Office of the inspector general

The Office of the Inspector General issued a report this month detailing the consequences of the Bureau of Prisons’ inability to implement key requirements of the First Step Act.
The First Step Act of 2018 aimed to reduce the number of federally incarcerated individuals by expanding programs that allow incarcerated individuals to receive credit for early release and allowing some incarcerated individuals to petition courts or the Bureau of Prisons for early release.

ACCORDING TO WALTER PAVLO, the BOP’s failure to implement some of these policies, a consultant who frequently writes about the BOP, stems from a standoff between BOP management and its union staff.
As a result, no “formal policy negotiations” have taken place in over 20 months, putting over 30 suggested policies in limbo.

Aside from the PATTERN system, which was designed to assign incarcerated individuals risk levels but has been criticized for racial bias, the BOP has failed to assign inmates to “evidence-based recidivism reduction programs” that can give them credit toward an earlier release or “pre-release custody,” such as going to a community center or being held at home.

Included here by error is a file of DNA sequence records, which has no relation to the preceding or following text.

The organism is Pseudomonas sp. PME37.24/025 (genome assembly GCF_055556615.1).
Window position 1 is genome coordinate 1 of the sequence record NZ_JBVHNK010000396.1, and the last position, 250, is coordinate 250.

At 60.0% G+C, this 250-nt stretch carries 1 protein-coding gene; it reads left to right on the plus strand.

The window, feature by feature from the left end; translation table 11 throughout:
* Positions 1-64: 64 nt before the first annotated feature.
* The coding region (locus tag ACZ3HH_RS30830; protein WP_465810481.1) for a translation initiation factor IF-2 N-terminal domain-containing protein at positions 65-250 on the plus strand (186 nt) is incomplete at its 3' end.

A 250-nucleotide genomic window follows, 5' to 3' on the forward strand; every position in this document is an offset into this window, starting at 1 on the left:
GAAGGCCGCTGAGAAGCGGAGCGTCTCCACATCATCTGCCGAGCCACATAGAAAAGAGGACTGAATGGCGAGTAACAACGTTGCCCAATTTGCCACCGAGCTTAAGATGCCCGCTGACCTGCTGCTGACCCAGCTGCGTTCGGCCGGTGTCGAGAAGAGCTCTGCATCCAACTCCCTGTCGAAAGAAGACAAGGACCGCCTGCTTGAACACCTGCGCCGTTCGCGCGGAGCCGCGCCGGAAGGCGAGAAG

These programs include educational or therapeutic sessions intended to assist incarcerated individuals in developing skills and addressing the difficulties that led to their incarceration. Of course, the BOP had stated that they only give credit for the programs that you were assigned to by your case manager, whom you may see as many times as 2-4 times a year. Most of the time, they would recommend for me, courses that were not available at the institution.

The BOP has set a deadline of January 15, 2022, to execute these activities.

According to the OIG study, 60,000 incarcerated individuals were denied earned time credits, which would have allowed them to be released sooner.

The delay of the release of these incarcerated individuals allowed the BOP to earn even more money because they report that it takes about 125$ to care for an inmate on a per inmate basis. incarcerated individuals with medical conditions have significantly higher costs than the BOP can bill the federal government.

The OIG heavily criticized the BOP’s failure.
The study was released simultaneously as a bombshell piece by the Associated Press outlining fraud, abuse, and crimes committed by BOP employees since 2019.

Click here to read the OIG report.